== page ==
What Does It Mean When You Plead No Contest?

In many criminal defense cases, a courtroom battle with prosecutors on the other side and a judge and jury watching is not actually what is best for the defendant. When there is overwhelming evidence against the defendant, or reason to believe that a conviction will bring the steepest of possible penalties, the right choice might be to seek a conclusion that does not go to trial but also does not admit guilt directly. In such situations, a “nolo contendere” or no contest plea might be ideal.

Not Putting Up a Fight But Not Giving In

When you plead no contest, you are simply saying that you are not going to put up the effort to fight your charges all the way the courtroom. You are not admitting any guilt. This is a bit of a legal middle ground that can end up benefitting all parties involved.

The state can save significant resources, money, and time by accepting your no contest plea. Everything usually involved in organizing a trial will be set aside. However, you should not do the state such a favor for nothing in exchange. The point of a no contest plea is also securing a minimized penalties. For example, many no contest pleas are presented by the defense counsel with the stipulation that the plea will only be put forth if a felony charge is dropped down to a misdemeanor.

In many regards, a no contest plea functions the same as a guilty plea deal but without ever pleading guilty. This is a significant difference in the eyes of many professional organizations and financial institutions. When asked if you have been convicted of a crime, you can legally state that the conviction was only secured due to your no contest plea, and that nothing on the record shows you were actually guilty of the allegations.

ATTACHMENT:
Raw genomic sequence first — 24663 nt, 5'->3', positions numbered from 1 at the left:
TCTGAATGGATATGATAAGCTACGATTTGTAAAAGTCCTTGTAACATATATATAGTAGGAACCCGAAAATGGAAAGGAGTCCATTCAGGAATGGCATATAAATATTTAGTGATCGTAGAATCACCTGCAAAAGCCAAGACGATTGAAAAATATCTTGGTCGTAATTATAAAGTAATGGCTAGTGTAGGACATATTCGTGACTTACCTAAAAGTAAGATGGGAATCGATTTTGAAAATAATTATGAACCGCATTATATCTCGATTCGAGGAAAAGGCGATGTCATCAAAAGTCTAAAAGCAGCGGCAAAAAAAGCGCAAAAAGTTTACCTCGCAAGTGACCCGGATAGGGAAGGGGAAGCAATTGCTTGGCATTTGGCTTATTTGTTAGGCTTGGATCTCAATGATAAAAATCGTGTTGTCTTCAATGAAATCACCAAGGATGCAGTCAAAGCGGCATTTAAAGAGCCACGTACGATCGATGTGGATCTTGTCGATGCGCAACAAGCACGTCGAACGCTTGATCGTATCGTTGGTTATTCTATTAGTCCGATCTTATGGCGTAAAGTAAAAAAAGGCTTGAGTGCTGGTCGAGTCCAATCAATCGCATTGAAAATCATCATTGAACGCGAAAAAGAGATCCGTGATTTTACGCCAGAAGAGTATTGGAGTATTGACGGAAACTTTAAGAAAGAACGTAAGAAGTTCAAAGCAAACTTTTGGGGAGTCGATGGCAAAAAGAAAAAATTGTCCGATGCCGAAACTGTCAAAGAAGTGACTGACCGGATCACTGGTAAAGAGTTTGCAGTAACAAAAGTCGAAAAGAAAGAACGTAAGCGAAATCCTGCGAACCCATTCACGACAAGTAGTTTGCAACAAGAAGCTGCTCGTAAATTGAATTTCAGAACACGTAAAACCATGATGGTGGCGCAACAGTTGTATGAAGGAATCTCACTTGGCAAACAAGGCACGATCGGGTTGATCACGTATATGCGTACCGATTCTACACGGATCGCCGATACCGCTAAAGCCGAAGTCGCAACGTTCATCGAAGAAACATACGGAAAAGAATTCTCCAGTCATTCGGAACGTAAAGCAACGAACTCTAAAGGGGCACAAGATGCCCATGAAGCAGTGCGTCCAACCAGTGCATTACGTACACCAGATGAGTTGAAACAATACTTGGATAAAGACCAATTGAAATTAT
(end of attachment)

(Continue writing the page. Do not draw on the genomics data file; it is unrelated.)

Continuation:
Using a No Contest Plea Effectively

No contest pleas can seem like an amazing way to quickly close up a criminal defense case but they must be used carefully. Trying to get a no contest plea but having it denied might only motivate the prosecution to work even harder on your case. Although, your attempt to use a no contest or guilty plea deal cannot be used as evidence or construed as an admission of guilt.

If there is a chance you can fight the charges to a not guilty verdict or case dismissal, you really should explore it to the fullest. The benefits of completely avoiding conviction are monumental compared to using a no contest plea deal. At Joey Gilbert Law, our Reno criminal defense attorneys bring decades of combined legal experience to every case we handle. We would be happy to help you know more about your rights and legal options during a free initial consultation. Contact our firm at any time to schedule one at your first convenience.


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